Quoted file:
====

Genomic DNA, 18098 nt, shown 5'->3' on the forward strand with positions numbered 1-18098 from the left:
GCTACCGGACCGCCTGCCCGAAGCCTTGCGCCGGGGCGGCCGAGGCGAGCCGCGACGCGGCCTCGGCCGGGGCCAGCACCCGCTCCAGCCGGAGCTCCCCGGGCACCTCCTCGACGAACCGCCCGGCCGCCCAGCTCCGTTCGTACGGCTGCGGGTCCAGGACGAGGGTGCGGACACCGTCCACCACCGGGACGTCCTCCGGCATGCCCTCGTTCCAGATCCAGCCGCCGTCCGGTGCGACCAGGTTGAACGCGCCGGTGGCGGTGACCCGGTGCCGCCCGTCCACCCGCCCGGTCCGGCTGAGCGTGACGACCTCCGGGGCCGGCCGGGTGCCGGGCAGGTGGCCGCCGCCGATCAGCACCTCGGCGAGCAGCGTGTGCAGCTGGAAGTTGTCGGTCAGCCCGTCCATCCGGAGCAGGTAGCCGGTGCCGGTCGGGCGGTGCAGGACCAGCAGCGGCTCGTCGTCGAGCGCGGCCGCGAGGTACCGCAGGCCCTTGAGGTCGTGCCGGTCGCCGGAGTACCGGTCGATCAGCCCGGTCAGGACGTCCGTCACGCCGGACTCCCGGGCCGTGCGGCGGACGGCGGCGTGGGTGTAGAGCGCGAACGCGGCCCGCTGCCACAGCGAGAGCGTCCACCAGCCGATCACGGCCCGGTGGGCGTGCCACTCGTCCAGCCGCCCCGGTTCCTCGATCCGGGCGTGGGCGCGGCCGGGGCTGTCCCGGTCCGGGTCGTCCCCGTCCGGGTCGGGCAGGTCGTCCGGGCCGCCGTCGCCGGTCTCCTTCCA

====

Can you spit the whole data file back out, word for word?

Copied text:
Genomic DNA, 18098 nt, shown 5'->3' on the forward strand with positions numbered 1-18098 from the left:
GCTACCGGACCGCCTGCCCGAAGCCTTGCGCCGGGGCGGCCGAGGCGAGCCGCGACGCGGCCTCGGCCGGGGCCAGCACCCGCTCCAGCCGGAGCTCCCCGGGCACCTCCTCGACGAACCGCCCGGCCGCCCAGCTCCGTTCGTACGGCTGCGGGTCCAGGACGAGGGTGCGGACACCGTCCACCACCGGGACGTCCTCCGGCATGCCCTCGTTCCAGATCCAGCCGCCGTCCGGTGCGACCAGGTTGAACGCGCCGGTGGCGGTGACCCGGTGCCGCCCGTCCACCCGCCCGGTCCGGCTGAGCGTGACGACCTCCGGGGCCGGCCGGGTGCCGGGCAGGTGGCCGCCGCCGATCAGCACCTCGGCGAGCAGCGTGTGCAGCTGGAAGTTGTCGGTCAGCCCGTCCATCCGGAGCAGGTAGCCGGTGCCGGTCGGGCGGTGCAGGACCAGCAGCGGCTCGTCGTCGAGCGCGGCCGCGAGGTACCGCAGGCCCTTGAGGTCGTGCCGGTCGCCGGAGTACCGGTCGATCAGCCCGGTCAGGACGTCCGTCACGCCGGACTCCCGGGCCGTGCGGCGGACGGCGGCGTGGGTGTAGAGCGCGAACGCGGCCCGCTGCCACAGCGAGAGCGTCCACCAGCCGATCACGGCCCGGTGGGCGTGCCACTCGTCCAGCCGCCCCGGTTCCTCGATCCGGGCGTGGGCGCGGCCGGGGCTGTCCCGGTCCGGGTCGTCCCCGTCCGGGTCGGGCAGGTCGTCCGGGCCGCCGTCGCCGGTCTCCTTCCA